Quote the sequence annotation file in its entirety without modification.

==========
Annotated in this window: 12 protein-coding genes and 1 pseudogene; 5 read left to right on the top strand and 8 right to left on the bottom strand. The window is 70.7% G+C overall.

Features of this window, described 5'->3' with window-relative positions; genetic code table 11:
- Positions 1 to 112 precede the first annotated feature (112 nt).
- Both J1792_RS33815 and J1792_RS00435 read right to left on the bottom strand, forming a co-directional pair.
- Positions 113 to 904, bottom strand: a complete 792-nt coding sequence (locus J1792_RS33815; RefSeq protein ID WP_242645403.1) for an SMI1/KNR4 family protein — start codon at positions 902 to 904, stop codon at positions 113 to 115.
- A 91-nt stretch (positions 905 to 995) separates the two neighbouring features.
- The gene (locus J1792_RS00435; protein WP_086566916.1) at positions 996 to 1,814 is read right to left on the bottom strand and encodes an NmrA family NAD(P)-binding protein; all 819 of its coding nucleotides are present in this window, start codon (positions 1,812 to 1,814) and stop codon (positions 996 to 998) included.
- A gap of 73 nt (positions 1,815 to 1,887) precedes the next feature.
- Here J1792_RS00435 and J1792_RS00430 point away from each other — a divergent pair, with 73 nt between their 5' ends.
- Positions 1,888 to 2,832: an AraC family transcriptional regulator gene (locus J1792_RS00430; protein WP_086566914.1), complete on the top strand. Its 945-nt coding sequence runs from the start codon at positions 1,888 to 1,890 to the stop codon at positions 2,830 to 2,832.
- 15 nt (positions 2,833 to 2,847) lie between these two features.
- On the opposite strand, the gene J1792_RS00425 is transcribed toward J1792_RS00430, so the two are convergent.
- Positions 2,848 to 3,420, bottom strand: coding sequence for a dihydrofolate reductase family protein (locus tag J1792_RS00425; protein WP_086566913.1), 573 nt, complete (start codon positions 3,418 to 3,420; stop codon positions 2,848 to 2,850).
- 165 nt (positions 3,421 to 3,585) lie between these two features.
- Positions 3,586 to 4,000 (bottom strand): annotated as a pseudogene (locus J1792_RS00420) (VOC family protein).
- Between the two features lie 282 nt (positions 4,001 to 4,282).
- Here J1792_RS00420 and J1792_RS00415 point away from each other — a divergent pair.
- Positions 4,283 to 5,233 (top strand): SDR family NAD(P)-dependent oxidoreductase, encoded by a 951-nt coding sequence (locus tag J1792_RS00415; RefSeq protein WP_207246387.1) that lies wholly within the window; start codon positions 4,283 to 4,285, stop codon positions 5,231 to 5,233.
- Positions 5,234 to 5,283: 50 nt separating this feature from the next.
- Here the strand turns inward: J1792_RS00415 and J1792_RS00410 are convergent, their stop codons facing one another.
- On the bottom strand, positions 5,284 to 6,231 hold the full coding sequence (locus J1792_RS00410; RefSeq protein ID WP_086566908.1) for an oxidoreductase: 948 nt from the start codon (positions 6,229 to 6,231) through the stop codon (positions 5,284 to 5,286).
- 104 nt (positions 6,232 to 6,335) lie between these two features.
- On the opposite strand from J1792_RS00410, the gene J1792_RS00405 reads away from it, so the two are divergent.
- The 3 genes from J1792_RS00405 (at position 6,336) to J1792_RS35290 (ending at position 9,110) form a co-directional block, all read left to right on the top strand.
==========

Annotated in this window: 12 protein-coding genes and 1 pseudogene; 5 read left to right on the top strand and 8 right to left on the bottom strand. The window is 70.7% G+C overall.

Features of this window, described 5'->3' with window-relative positions; genetic code table 11:
- Positions 1 to 112 precede the first annotated feature (112 nt).
- Both J1792_RS33815 and J1792_RS00435 read right to left on the bottom strand, forming a co-directional pair.
- Positions 113 to 904, bottom strand: a complete 792-nt coding sequence (locus J1792_RS33815; RefSeq protein ID WP_242645403.1) for an SMI1/KNR4 family protein — start codon at positions 902 to 904, stop codon at positions 113 to 115.
- A 91-nt stretch (positions 905 to 995) separates the two neighbouring features.
- The gene (locus J1792_RS00435; protein WP_086566916.1) at positions 996 to 1,814 is read right to left on the bottom strand and encodes an NmrA family NAD(P)-binding protein; all 819 of its coding nucleotides are present in this window, start codon (positions 1,812 to 1,814) and stop codon (positions 996 to 998) included.
- A gap of 73 nt (positions 1,815 to 1,887) precedes the next feature.
- Here J1792_RS00435 and J1792_RS00430 point away from each other — a divergent pair, with 73 nt between their 5' ends.
- Positions 1,888 to 2,832: an AraC family transcriptional regulator gene (locus J1792_RS00430; protein WP_086566914.1), complete on the top strand. Its 945-nt coding sequence runs from the start codon at positions 1,888 to 1,890 to the stop codon at positions 2,830 to 2,832.
- 15 nt (positions 2,833 to 2,847) lie between these two features.
- On the opposite strand, the gene J1792_RS00425 is transcribed toward J1792_RS00430, so the two are convergent.
- Positions 2,848 to 3,420, bottom strand: coding sequence for a dihydrofolate reductase family protein (locus tag J1792_RS00425; protein WP_086566913.1), 573 nt, complete (start codon positions 3,418 to 3,420; stop codon positions 2,848 to 2,850).
- 165 nt (positions 3,421 to 3,585) lie between these two features.
- Positions 3,586 to 4,000 (bottom strand): annotated as a pseudogene (locus J1792_RS00420) (VOC family protein).
- Between the two features lie 282 nt (positions 4,001 to 4,282).
- Here J1792_RS00420 and J1792_RS00415 point away from each other — a divergent pair.
- Positions 4,283 to 5,233 (top strand): SDR family NAD(P)-dependent oxidoreductase, encoded by a 951-nt coding sequence (locus tag J1792_RS00415; RefSeq protein WP_207246387.1) that lies wholly within the window; start codon positions 4,283 to 4,285, stop codon positions 5,231 to 5,233.
- Positions 5,234 to 5,283: 50 nt separating this feature from the next.
- Here the strand turns inward: J1792_RS00415 and J1792_RS00410 are convergent, their stop codons facing one another.
- On the bottom strand, positions 5,284 to 6,231 hold the full coding sequence (locus J1792_RS00410; RefSeq protein ID WP_086566908.1) for an oxidoreductase: 948 nt from the start codon (positions 6,229 to 6,231) through the stop codon (positions 5,284 to 5,286).
- 104 nt (positions 6,232 to 6,335) lie between these two features.
- On the opposite strand from J1792_RS00410, the gene J1792_RS00405 reads away from it, so the two are divergent.
- The 3 genes from J1792_RS00405 (at position 6,336) to J1792_RS35290 (ending at position 9,110) form a co-directional block, all read left to right on the top strand.